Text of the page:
"All of a sudden he travelled to Libya and then most likely to Syria, became radicalised and decided to commit this attack."

When Mr Collomb was asked whether there was a terrorist network, he replied: "We don't know yet (if there's a network). In any case, links with Daesh (Islamic State) are proven."

Ms Rudd confirmed Abedi had recently returned from a visit to Libya, where his parents are reported to now live, and said the nature of the attack suggested he may have had support.

"It was more sophisticated than some of the horrific events that we have seen in the past or in other parts of Europe so people are reasonably wondering whether he did this on his own," she told BBC Breakfast.

She said the deployment of troops would enable police to step up security at various high-profile events over the coming days, including the Great Manchester Run.

Among the first victims to be named following Monday night's attack at a concert by US pop star Ariana Grande were eight-year-old Saffie Roussos from Leyland and teenagers Olivia Campbell, 15, from Bury and Georgina Callander from Chorley.

The Islamic State terror group claimed responsibility for the barbaric attack, which involved a home-made device packed with nuts and bolts which exploded in the venue's foyer as thousands of young people were leaving.

On Wednesday Greater Manchester Health and Social Care Partnership said 64 people are being treated with 20 in critical care in hospital. In total 119 people were taken by ambulance or made their own way to hospital following the blast.

A Libyan family, father, his wife and their two sons, aged in their late teens or early 20s, were taken away by armed police who raided a property on Aston Avenue, Fallowfield, at around 2.30am on Wednesday, neighbours said.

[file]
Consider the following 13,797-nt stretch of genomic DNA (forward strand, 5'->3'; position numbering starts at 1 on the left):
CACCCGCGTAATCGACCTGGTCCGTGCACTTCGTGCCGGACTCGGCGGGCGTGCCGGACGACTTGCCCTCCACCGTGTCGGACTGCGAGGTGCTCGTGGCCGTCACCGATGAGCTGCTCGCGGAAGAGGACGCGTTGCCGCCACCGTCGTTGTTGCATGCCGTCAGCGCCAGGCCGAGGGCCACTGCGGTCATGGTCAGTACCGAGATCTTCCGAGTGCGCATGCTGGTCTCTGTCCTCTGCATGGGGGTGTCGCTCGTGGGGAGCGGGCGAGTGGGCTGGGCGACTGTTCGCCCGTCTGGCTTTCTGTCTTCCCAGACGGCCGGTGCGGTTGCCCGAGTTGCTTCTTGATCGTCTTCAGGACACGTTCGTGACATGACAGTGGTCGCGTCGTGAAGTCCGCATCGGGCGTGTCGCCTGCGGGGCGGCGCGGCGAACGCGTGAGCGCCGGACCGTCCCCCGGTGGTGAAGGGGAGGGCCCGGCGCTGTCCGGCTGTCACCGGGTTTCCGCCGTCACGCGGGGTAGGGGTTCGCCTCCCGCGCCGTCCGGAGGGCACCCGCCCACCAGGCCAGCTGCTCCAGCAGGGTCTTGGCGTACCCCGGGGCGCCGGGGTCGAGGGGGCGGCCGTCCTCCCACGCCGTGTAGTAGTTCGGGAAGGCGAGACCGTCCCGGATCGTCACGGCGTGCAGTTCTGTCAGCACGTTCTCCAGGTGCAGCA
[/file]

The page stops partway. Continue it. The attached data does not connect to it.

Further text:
The house is less than a mile from the former home of Abedi.

Neighbour Omar Alfakhuri said at least six police vehicles arrived and armed police took the family out one by one, wearing their bedclothes.

Mr Alfakhuri said: "I was asleep, about 2.30 in the morning or twenty to three. I heard shouting so I thought there was hooligans in there at this time.

"But when I looked out of the windows I saw police cars, then I saw an armed police standing in the middle of the road with the police car on one side and a lot of police around.

"The first one I saw was the father of the family, he was in a t-shirt, very basic clothes, he was taken out from the house and he was shouting at him, the armed policeman.

"Then I saw the rest of the family were taken out, one after one.

"The last one I saw is the mum. The mum normally dresses in black and covers her hair but this is the first time I ever saw her in that type of clothing which looks like something being quickly pulled out of the bed or the wardrobe."

Mr Alfakhuri said the family had lived at the address for 15 years and described the father as religious who prayed at a local mosque.

A police cordon remains in place at Abedi's address in Elsmore Road, Fallowfield. Specialist Tactical Aid Unit officers arrived at the red-brick semi-detached house and entered the property.

READ: Manchester Attack: Who were the victims?